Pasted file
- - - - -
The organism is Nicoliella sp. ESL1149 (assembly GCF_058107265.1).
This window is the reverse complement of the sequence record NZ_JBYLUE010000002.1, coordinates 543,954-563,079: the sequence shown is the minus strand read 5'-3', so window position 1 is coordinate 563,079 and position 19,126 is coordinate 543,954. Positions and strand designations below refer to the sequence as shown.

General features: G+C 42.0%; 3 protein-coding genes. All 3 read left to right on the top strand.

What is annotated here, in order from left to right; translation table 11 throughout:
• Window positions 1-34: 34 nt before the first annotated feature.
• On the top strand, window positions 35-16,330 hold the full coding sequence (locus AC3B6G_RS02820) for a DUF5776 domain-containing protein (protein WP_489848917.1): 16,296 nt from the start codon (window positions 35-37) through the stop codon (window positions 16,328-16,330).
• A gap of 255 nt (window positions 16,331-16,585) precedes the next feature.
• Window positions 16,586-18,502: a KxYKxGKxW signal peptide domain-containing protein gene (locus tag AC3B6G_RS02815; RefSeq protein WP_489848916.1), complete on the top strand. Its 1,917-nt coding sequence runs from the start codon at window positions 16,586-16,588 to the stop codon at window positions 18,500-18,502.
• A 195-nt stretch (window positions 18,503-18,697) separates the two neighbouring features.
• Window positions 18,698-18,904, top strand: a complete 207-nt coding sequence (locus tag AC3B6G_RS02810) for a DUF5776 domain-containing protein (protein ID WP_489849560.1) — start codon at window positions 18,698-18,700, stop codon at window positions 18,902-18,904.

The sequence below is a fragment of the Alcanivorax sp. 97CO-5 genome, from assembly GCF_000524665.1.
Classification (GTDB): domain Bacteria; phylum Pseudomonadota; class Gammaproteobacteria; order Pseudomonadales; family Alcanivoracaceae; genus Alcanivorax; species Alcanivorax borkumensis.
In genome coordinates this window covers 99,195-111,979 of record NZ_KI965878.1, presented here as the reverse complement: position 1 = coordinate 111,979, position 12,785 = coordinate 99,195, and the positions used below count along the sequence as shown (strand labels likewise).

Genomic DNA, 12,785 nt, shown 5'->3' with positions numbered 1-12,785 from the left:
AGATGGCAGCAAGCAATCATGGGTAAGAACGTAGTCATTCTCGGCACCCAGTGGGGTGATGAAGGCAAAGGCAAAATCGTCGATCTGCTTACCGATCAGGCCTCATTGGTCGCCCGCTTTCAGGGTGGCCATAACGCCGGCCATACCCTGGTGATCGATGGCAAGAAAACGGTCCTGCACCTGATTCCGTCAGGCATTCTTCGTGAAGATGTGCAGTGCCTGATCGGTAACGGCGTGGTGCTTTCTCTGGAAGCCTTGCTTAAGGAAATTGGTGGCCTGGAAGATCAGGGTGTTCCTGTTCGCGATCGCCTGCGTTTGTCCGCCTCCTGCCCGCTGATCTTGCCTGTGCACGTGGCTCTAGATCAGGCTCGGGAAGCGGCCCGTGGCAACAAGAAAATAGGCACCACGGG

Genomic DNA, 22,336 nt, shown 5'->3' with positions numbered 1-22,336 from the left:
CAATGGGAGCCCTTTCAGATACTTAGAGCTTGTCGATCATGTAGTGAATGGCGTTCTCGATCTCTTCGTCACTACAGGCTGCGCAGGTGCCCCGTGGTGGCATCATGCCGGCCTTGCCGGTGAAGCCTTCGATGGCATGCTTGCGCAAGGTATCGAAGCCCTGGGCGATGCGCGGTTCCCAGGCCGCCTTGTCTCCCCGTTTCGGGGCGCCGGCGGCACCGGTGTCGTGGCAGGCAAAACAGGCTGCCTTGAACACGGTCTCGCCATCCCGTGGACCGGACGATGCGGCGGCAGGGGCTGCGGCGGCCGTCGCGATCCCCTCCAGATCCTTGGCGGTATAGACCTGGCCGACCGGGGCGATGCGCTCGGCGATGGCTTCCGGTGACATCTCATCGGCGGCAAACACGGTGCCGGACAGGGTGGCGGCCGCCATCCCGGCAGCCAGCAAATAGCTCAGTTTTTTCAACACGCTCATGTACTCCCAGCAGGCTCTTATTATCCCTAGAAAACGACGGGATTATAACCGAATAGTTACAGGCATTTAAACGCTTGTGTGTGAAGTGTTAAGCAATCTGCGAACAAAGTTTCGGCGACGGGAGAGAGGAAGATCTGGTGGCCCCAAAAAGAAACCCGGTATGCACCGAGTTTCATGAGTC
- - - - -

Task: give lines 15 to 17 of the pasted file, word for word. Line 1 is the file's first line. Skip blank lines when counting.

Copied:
AGATGGCAGCAAGCAATCATGGGTAAGAACGTAGTCATTCTCGGCACCCAGTGGGGTGATGAAGGCAAAGGCAAAATCGTCGATCTGCTTACCGATCAGGCCTCATTGGTCGCCCGCTTTCAGGGTGGCCATAACGCCGGCCATACCCTGGTGATCGATGGCAAGAAAACGGTCCTGCACCTGATTCCGTCAGGCATTCTTCGTGAAGATGTGCAGTGCCTGATCGGTAACGGCGTGGTGCTTTCTCTGGAAGCCTTGCTTAAGGAAATTGGTGGCCTGGAAGATCAGGGTGTTCCTGTTCGCGATCGCCTGCGTTTGTCCGCCTCCTGCCCGCTGATCTTGCCTGTGCACGTGGCTCTAGATCAGGCTCGGGAAGCGGCCCGTGGCAACAAGAAAATAGGCACCACGGG

Genomic DNA, 22,336 nt, shown 5'->3' with positions numbered 1-22,336 from the left:
CAATGGGAGCCCTTTCAGATACTTAGAGCTTGTCGATCATGTAGTGAATGGCGTTCTCGATCTCTTCGTCACTACAGGCTGCGCAGGTGCCCCGTGGTGGCATCATGCCGGCCTTGCCGGTGAAGCCTTCGATGGCATGCTTGCGCAAGGTATCGAAGCCCTGGGCGATGCGCGGTTCCCAGGCCGCCTTGTCTCCCCGTTTCGGGGCGCCGGCGGCACCGGTGTCGTGGCAGGCAAAACAGGCTGCCTTGAACACGGTCTCGCCATCCCGTGGACCGGACGATGCGGCGGCAGGGGCTGCGGCGGCCGTCGCGATCCCCTCCAGATCCTTGGCGGTATAGACCTGGCCGACCGGGGCGATGCGCTCGGCGATGGCTTCCGGTGACATCTCATCGGCGGCAAACACGGTGCCGGACAGGGTGGCGGCCGCCATCCCGGCAGCCAGCAAATAGCTCAGTTTTTTCAACACGCTCATGTACTCCCAGCAGGCTCTTATTATCCCTAGAAAACGACGGGATTATAACCGAATAGTTACAGGCATTTAAACGCTTGTGTGTGAAGTGTTAAGCAATCTGCGAACAAAGTTTCGGCGACGGGAGAGAGGAAGATCTGGTGGCCCCAAAAAGAAACCCGGTATGCACCGAGTTTCATGAGTC